These extremely high quality reproduction Gatling Guns are made by an individual who works from the original Colt blueprints and all parts interchange with the originals. They are exact replicas and perfectly finished with all polished surfaces flat and true. He makes these at a rate of about two per year and they are almost works of art. This is a reproduction of the Model 1874 camel gun model in .45/70 caliber. It has 10 tapered round barrels with hexagonal sections at the front for removal. The barrels are 18 1/8" long and are perfectly blued. The barrels are joined with a circular brass disk near the muzzle and also at the breech. They rotate on a steel axis.
Head space for the barrels is adjusted by an nut located at the front of the axis. The body of the gun is made of highly polished brass. The top of the body is engraved "CAL. 45." A circular cast plaque is attached to the top of the body and contains the patent dates and the manufacturer's name as the originals do. The rails for the gun are made of steel and have a crinkle type paint applied. An oscillating mechanism is present on this gun as is a screw traverse system. Elevation is by means of a large wheel located at the rear of the yoke. The yoke is also made of highly polished brass. The gun is mounted on a tripod with walnut legs and polished brass fittings. The gun is in perfect working order. The feed mechanism present on top of the body is a Bruce type. Serial number is 49. Overall condition is new in the shipping crates. Modern long gun rules apply.
Leider gibt es für diesen Aussteller kein deutsches Firmenprofil.
Dixie Gun Works was formally founded in 1954, but it could be said, however, that Dixie Gun Works actually began many years before. In 1931 I paid seventy five cents for a "dug" 1849 Colt Pocket pistol. My father soon realized I loved guns and began buying a few at depression prices and giving them to me. Most of the time these old guns were purchased for less than a dollar; the majority cost twenty-five to fifty cents. By the time I entered college in 1938, I owned about one hundred guns.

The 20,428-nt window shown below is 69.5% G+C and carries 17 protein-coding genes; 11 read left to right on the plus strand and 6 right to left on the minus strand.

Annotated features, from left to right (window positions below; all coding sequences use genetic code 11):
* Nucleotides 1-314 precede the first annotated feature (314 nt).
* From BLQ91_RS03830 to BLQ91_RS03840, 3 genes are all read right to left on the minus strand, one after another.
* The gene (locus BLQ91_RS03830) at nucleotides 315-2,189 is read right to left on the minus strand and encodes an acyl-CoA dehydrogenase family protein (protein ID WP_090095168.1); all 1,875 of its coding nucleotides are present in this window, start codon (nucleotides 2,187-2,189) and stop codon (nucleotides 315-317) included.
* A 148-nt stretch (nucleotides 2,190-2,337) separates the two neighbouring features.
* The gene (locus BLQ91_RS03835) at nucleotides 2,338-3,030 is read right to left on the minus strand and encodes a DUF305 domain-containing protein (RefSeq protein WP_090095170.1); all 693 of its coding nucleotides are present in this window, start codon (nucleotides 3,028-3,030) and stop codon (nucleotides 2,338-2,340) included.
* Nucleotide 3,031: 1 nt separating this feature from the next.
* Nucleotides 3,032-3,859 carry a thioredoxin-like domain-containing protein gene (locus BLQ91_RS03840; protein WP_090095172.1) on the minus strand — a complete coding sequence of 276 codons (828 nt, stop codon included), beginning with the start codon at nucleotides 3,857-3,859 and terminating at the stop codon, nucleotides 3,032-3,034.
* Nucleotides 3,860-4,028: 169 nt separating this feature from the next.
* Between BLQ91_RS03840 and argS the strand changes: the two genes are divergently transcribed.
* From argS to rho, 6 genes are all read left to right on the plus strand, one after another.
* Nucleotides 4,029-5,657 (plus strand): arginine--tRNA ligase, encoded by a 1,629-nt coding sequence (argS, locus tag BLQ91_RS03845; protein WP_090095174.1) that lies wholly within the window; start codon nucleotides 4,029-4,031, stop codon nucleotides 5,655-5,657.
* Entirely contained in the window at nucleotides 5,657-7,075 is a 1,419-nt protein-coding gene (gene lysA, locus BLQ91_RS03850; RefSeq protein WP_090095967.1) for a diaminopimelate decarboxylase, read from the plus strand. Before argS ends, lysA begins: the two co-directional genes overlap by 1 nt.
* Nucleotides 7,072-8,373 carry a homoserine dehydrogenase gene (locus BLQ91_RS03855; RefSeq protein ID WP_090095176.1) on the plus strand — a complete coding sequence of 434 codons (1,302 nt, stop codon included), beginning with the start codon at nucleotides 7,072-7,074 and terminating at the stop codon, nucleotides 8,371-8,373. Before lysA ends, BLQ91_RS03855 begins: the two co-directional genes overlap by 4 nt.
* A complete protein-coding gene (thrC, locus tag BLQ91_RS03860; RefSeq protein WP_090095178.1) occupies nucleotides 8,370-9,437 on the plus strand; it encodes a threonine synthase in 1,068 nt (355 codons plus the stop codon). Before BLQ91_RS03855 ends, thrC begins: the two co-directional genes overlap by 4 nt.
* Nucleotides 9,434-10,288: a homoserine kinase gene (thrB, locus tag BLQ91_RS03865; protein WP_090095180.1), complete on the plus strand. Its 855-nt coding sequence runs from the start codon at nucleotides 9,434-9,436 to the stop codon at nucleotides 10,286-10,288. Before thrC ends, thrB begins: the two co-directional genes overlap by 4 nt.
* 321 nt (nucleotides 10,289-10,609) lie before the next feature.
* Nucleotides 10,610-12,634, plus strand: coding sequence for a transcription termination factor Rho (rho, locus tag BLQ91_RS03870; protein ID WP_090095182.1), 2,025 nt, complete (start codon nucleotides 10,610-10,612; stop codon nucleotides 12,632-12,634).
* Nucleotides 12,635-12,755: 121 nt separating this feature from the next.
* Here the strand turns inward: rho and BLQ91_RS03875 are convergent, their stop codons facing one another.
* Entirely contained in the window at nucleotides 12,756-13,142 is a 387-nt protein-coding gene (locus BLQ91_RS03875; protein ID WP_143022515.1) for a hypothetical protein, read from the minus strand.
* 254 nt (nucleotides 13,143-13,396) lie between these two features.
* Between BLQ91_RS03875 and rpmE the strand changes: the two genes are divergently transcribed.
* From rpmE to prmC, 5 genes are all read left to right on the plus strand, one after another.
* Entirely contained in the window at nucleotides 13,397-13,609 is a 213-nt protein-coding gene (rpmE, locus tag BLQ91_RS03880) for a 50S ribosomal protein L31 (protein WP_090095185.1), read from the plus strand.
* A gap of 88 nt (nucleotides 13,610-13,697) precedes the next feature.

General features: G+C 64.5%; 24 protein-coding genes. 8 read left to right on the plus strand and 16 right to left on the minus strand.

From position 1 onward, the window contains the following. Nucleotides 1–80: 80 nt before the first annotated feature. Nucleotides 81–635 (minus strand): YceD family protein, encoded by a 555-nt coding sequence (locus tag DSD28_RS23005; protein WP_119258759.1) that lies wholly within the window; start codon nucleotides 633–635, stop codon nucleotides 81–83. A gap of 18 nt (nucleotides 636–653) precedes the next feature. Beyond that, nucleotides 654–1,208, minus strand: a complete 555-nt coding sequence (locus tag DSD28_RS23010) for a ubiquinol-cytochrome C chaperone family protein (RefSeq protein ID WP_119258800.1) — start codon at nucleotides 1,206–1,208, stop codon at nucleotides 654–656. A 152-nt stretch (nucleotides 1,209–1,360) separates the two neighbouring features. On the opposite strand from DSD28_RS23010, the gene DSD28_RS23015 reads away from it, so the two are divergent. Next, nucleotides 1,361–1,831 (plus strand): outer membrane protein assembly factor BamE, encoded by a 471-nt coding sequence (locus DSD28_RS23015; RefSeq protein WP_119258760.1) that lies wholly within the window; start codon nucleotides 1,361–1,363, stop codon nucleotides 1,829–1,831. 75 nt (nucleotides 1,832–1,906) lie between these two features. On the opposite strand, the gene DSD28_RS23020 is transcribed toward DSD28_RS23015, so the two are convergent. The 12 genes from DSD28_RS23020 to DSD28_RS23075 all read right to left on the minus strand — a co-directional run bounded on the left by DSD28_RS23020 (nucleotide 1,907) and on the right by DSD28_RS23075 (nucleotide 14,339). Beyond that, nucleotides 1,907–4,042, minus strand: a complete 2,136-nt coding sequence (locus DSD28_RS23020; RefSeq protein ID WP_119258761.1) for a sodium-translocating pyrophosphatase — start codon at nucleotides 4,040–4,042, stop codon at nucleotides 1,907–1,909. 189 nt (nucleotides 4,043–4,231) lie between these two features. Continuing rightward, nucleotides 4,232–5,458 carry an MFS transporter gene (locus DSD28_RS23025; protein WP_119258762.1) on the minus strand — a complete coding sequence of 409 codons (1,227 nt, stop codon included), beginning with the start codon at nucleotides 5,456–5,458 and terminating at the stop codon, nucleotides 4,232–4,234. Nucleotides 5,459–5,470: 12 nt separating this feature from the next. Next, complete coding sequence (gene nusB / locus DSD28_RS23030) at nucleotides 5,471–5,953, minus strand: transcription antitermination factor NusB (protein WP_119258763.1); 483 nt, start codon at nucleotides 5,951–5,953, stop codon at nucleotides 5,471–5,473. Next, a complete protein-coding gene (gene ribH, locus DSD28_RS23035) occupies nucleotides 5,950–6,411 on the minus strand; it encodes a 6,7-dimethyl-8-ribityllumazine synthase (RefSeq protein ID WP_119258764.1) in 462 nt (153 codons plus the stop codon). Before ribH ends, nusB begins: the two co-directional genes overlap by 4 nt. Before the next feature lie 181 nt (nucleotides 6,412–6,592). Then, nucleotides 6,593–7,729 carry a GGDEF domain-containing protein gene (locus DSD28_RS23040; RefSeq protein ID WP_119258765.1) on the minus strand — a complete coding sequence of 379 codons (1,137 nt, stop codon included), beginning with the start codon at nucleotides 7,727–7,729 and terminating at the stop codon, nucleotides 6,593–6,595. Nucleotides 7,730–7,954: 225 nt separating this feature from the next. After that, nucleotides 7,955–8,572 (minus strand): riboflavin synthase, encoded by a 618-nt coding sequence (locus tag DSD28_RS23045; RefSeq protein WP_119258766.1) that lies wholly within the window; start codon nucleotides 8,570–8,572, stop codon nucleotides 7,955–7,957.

Following a stint in the army during World War II, with two years in the Pacific and seven service medals, I began a career as a traveling wholesale jewelry salesman, selling jewelry to department stores. Since I was seeing a lot of different towns I continued my hobby of buying and trading old guns, transactions I conducted out of the trunk of my car after business hours. Soon I found that not only were other gun lovers interested in old guns, but they were also in dire need of parts with which to repair guns they wished to shoot or restore for sentimental reasons. It didn't take long to realize that this was a way to generate income to keep my gun collection going. The contacts I made by mail and at gun shows over the years put me in touch with collectors with surplus parts and, more importantly, I knew those obscure craftsmen who were producing replacement parts for old guns.
I liked to deal in parts since through the years I was able to keep some of my own guns going by working on them.(My "amicitia" of old guns is "magnus"!) Though I am not a good repairman or even efficient at it, I do know what needs to be done to fix an old gun and how it can be done. The parts and gun business prospered until the day, Friday, April 10, 1954, when I arrived home from one of my jewelry selling trips to find that nearly all the guns and parts I had advertised had been sold. Since it took me three or four days to take care of these orders, this was the time I realized I just might be able to make a living at what had been a hobby and since I couldn't be in worse shape financially, I resigned my job as a jewelry salesman and returned the samples to the company. This was when I started working full time in my business and could be called the beginning of Dixie Gun Works. A Model T garage was the first home of Dixie Gun Works.